Essex Police, the Death of Lee Balkwell and a Troubling Judgment
The family of Lee Balkwell, whose body was found between the chassis and drum of a cement mixer on an Essex farm linked to organised crime, yesterday lost a legal challenge to have the suspicious death investigated as a murder.
Lee died in the early hours of 18 July 2002 on Baldwins Farm, where he worked delivering concrete for Simon Bromley, a local businessman and middle tier player in the Essex underworld.
Bromley, whose family was also well known to Essex police, claims Lee’s death was an accident that occurred when the pair where cleaning out the cement mixer at 1am.
The death is one of those stinky legacy cases sticking to the epaulets of Essex police chiefs thanks to the determination of Lee’s father, Les Balkwell.
The case has similarities to the Metropolitan police’s appalling response to the Daniel Morgan murder in 1987: An inexplicably bad first investigation compounded by cover ups and lies told to the Morgan family, whose 35-year campaign for justice culminated last June in a landmark report that branded the Met “institutionally corrupt”.
The initial investigation into Lee Balkwell’s death was so poor and so inexplicably favourable towards Bromley that for many observers, including some in Essex police, incompetence alone could not explain it. Especially in the context of a farm known to be a centre of drugs and gun crime.
And if incompetence did explain it all, as Essex police contend, then the officers responsible should never have been allowed anywhere near a serious crime again - but they were, with some rising through the ranks and still in post today.
Alternatively, as Les Balkwell believes, the incompetence was a cover for corruption or some questionable operational reason that meant his son’s death was not going to be properly investigated.
In 2017, the family won a challenge under Article 2 of the European Convention on Human Rights that Essex police did not carry out its duty to perform an effective investigation into Lee’s death in 2002.
By now, the family was being assisted by what Les called his “dream team” of human rights barrister Kirsty Brimelow QC, a group of retired Met detectives from TM Eye, leading pathologist Dr Richard Shepherd and Bob Milne, a former Met police forensic scientist with decades of crime scene experience.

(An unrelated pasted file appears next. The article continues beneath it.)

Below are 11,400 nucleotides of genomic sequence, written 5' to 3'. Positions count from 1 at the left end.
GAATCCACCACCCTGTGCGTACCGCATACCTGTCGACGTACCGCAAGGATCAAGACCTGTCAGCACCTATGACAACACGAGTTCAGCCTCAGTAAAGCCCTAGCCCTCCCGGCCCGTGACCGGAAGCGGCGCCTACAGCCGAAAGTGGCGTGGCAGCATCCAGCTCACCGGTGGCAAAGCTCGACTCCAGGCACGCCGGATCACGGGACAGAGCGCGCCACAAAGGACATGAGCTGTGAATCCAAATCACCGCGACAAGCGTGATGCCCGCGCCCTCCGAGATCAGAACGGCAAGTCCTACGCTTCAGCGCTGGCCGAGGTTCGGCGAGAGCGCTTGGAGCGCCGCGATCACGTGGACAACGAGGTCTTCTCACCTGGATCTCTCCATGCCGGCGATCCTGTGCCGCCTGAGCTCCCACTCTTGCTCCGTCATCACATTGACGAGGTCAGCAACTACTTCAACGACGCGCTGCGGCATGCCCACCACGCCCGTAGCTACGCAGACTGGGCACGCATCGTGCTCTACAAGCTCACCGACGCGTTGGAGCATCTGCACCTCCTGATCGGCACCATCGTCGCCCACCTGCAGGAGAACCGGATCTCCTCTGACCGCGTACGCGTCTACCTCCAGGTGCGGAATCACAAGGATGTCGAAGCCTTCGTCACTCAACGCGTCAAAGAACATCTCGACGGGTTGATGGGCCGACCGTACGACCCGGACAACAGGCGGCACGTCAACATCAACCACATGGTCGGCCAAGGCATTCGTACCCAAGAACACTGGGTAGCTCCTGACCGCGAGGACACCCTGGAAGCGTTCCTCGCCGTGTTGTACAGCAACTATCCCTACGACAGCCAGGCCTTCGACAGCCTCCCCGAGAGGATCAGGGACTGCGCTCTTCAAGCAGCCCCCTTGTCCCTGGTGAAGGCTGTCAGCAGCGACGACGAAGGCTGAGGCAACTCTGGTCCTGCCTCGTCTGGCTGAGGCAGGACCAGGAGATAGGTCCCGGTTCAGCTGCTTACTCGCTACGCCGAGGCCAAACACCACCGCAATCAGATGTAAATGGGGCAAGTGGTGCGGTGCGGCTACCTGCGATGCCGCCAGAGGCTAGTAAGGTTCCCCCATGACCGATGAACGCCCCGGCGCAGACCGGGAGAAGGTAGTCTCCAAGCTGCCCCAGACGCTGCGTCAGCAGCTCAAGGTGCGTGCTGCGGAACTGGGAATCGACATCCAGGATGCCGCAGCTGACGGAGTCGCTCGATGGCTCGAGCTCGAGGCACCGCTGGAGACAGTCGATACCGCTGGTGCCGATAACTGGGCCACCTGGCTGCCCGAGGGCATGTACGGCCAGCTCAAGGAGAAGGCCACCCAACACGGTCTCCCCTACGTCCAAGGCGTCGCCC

Between April 2018 and July 2020, Essex police was asked to consider reports from TM Eye, Shepherd and Milne following their examination of the cement mixer and crime scene material, including the post mortem reports.
Shepherd concluded that Lee was dead at the time he was placed in between the chassis and drum of the cement mixer.
Had his head been almost severed while his heart was still pumping the revolving white drum would look like a Jackson Pollock painting. Instead, there was only a short streak of blood.
Shepherd, Milne and TM Eye also concluded that the crime scene had been “staged” to look like an accident.
Essex police duly considered the dream team’s reports and in July 2020, after taking legal advice, decided they did not amount to fresh evidence that required a fresh investigation.
One of the key arguments it used to justify the position was that between 2010 and 2015 it had carried out a “substantive investigation” codenamed Operation Nereus.
The Balkwell family was granted permission to judicially review the decision by Essex police not to re-open the case as a murder.
The judicial review was eventually heard at the High Court on 3 February this year in front of the president of the Queens Bench Division, Dame Victoria Sharp, and Mr Justice Bennathan.
Kirsty Brimelow QC argued that there had never been a murder investigation in line with Article 2 of the European Convention, just a series of reviews.
The big picture point the judges needed to grasp was that Essex police lacked the necessary independence, integrity even, to put things right after the suspiciously appalling first investigation.
And with the typical arrogance of police forces across the country who’ve been exposed by the families they failed, errors were compounded by cover up and intransigence.
Implicitly, the judges were being asked to see the case through the new definition of ‘institutional corruption’ defined by the Daniel Morgan Independent Panel, where a police force acts in protection of its own interests and reputation at the expense of justice and a duty of candour to a victim’s family and the public.
To prove that Operation Nereus was not an effective investigation required returning to how it came about.
The IPCC, the police watchdog, had begun an investigation into complaints against Essex police by the Blackwell family in 2008.